There’s no denying that apps make our lives easier, especially when it comes to health and wellness. Health and fitness apps make up a $38.2 billion industry, according to a market research report.
Let’s dive into the real cost of health apps and what information they could be sharing.
How Many Health Apps Are There?
From monitoring your sleep patterns, heart rate, mental health, reproductive health, and fitness goals to your overall health, there’s an app for just about everything.
According to Deloitte, there are more than 350,000 health apps available globally. However, not all apps are created equal. Just 110 of these popular health apps have been downloaded more than 10 million times, which is nearly half of all health app downloads.
About 1 in 3 Americans either have used or currently use a wearable fitness tracker (think Fitbit or Apple Watch) or app to track their health, according to Gallup.
Your Phone’s Built-In Health App
Both iPhones and Androids come with pre-installed health apps.
Apple Health automatically collects data such as daily steps, headphone audio levels, walking asymmetry, steadiness, and more. But there’s plenty of additional information you can enter, too, including your sleep cycle and history, body measurements, menstrual cycle information, and more. If you pair your Apple Watch with your iPhone, you’ll get even more information, like details about loud sounds, hard falls, and changes in heart rate.
Similarly, Samsung Health tracks steps, active minutes, heart rates, menstrual cycles, and sleep. Some devices can also track snoring, ambient noise levels while sleeping, blood glucose levels, blood oxygen, and blood pressure.
How Do Free Apps Make Money?
To understand just what these apps collect, it’s important to know how they’re making money. Here are a few of the most common ways apps that are free to download make a profit:
- In-App Purchases: think things like virtual money or health points, ad-blocking, or even subscriptions to exclusive content
- In-App Ads: arguably the most common, apps advertise affiliate products. Ads can be tailored to certain types of users, and when someone interacts with the ad, the app gets paid
- Free vs. Paid: many apps have a free version that’s more basic, but prompt you to upgrade to the paid version to unlock additional benefits
- Email Marketing: companies use this to send promotional offers directly to your inbox, trying to persuade you to spend money directly with them or with an affiliate
Do Apps Sell My Data?
“Selling data” is often referred to as data mining, which identifies useful patterns in large sets of data. Companies can use the patterns to predict trends and determine their next action. For healthcare, this often looks like working to increase efficiency and improve (or save) patients’ lives.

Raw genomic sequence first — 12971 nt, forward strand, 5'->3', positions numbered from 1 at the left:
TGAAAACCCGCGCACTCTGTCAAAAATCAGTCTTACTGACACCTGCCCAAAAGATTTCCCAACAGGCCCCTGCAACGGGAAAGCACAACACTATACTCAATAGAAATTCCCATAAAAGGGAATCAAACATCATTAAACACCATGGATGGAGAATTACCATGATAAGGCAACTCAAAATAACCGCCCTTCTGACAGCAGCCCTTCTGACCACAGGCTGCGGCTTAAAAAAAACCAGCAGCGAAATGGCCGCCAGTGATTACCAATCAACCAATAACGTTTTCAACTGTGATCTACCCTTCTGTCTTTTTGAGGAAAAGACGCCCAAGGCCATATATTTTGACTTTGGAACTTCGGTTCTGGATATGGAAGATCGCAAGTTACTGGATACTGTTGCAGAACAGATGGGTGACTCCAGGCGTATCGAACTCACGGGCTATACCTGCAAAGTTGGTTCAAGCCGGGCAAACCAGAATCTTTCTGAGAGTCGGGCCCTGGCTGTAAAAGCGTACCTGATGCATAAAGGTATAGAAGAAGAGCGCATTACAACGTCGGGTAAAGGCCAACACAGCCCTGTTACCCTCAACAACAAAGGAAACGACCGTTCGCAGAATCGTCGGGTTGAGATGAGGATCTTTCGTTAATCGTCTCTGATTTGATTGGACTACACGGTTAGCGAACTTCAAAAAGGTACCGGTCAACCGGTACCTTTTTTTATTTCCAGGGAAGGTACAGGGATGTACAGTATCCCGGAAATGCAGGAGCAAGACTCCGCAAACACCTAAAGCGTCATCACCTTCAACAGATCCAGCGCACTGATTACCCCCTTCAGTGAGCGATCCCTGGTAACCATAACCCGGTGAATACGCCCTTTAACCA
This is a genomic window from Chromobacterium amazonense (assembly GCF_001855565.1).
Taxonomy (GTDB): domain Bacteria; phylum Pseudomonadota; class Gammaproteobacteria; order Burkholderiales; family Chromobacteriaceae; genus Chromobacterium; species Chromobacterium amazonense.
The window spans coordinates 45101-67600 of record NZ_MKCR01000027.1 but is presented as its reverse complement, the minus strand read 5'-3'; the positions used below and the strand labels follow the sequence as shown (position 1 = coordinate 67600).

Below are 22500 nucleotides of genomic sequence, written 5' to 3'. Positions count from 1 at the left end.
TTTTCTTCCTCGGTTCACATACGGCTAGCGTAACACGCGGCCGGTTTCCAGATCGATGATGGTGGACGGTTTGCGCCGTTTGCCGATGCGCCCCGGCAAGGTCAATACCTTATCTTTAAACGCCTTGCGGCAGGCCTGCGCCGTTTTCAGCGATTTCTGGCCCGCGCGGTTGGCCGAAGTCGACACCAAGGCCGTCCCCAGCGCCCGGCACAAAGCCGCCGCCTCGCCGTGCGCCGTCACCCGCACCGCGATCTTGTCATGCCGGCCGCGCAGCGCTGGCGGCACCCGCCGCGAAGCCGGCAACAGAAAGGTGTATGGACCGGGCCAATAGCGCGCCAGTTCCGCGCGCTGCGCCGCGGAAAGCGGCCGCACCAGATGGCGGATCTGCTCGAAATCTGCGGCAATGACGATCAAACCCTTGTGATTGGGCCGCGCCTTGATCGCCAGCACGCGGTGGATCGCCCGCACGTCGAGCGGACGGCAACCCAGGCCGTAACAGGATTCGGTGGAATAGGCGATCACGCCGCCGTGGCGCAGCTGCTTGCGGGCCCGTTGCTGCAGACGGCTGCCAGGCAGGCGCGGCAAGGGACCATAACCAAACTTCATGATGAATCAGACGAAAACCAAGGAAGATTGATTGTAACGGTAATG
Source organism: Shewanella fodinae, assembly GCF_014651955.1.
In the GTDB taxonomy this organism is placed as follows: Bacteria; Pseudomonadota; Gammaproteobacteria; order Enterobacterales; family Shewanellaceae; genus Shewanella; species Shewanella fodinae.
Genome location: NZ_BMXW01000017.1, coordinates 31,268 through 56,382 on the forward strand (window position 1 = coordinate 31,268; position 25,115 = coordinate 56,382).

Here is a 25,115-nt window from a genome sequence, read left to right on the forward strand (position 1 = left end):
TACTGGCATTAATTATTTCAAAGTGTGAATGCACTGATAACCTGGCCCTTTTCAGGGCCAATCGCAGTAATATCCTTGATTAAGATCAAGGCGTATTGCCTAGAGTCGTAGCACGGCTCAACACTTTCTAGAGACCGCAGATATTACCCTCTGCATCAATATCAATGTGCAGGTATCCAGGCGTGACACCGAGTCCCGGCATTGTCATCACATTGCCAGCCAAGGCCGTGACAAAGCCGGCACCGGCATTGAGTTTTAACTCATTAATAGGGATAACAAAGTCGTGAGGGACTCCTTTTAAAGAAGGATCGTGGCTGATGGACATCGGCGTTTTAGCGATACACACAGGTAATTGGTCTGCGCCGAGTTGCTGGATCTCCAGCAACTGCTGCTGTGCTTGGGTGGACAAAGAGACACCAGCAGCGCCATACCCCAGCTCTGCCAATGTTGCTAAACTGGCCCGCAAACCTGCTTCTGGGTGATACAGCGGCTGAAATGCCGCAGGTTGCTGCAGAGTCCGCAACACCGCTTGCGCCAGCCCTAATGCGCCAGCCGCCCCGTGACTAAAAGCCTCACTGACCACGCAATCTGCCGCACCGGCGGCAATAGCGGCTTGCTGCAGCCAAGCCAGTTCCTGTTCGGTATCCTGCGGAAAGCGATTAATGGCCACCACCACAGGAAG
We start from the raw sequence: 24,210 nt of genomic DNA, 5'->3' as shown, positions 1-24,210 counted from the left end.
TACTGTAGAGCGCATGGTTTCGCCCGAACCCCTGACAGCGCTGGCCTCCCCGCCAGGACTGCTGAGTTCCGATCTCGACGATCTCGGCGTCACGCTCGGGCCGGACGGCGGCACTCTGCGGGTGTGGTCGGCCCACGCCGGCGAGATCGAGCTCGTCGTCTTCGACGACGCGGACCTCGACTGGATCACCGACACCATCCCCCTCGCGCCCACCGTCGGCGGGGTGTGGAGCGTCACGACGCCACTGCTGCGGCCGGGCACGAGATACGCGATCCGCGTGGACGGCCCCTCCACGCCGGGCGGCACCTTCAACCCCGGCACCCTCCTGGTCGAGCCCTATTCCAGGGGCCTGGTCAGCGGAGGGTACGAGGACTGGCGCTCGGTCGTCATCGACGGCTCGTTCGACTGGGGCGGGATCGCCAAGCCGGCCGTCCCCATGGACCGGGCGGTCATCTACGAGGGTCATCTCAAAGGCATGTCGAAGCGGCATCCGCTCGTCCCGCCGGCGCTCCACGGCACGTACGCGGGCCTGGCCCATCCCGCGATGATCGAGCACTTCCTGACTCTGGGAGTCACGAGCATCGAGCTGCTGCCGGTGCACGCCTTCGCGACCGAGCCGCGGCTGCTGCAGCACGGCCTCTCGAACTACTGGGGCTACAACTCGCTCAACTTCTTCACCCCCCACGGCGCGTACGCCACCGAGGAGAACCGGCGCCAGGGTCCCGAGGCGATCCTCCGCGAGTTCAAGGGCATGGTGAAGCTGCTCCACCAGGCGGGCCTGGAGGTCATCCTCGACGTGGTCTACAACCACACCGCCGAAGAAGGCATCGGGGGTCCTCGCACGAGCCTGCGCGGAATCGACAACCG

According to The Guardian, research has found that two-thirds of apps collect advertising identifiers (hi, internet cookies), one-third collect email addresses, and about one-quarter could even get a location based on what phone tower a device was connected to.
And, unlike your doctor’s office, these companies aren’t bound by HIPAA’s (also known as the Health Insurance Portability and Accountability Act) rules, which protect your information. That means that companies like data brokers and period tracking apps can legally sell health-related information.
There are whole companies that exist to create data sets on individuals, package them, and sell them on the market. Data brokers can profit off of your personal information time and time again, and it’s a $200 billion industry. Instead of outright selling your data, they can license these large data sets to another company that’s interested in financing or marketing or more.
Can Apps Link Data Back to Me?
Unfortunately, they can and do. According to Slate, while buyers can’t request health data on a specific individual, some data brokers do provide information with names attached to it. Even for companies that “anonymize” their data, reidentification is probable.
A recent study by Nature found that “99.98% of Americans would be correctly re-identified in any dataset using 15 demographic attributes.” In other words, companies can use the variety of information available to identify your behaviors, health concerns, location, and more. And the more information you put online, the easier it is for someone to tie it all back to you.
How Can I Protect My Personal Data Online?
Now that you’re aware of the risks, you can take some precautions.
Choose a health app that’s as secure as possible, one that includes a privacy notice, adjustable privacy settings, and solid reviews.
Search the app online and see if there are any well-known privacy issues. Ask your doctor’s office if they have an app; This can be an easy way to access your medical history or test results and your data is less likely to become comprised thanks to HIPAA.
Take a moment to rethink what you need to store in an app. If it’s information you absolutely don’t want someone else to have access to, storing it offline may be a safer bet.
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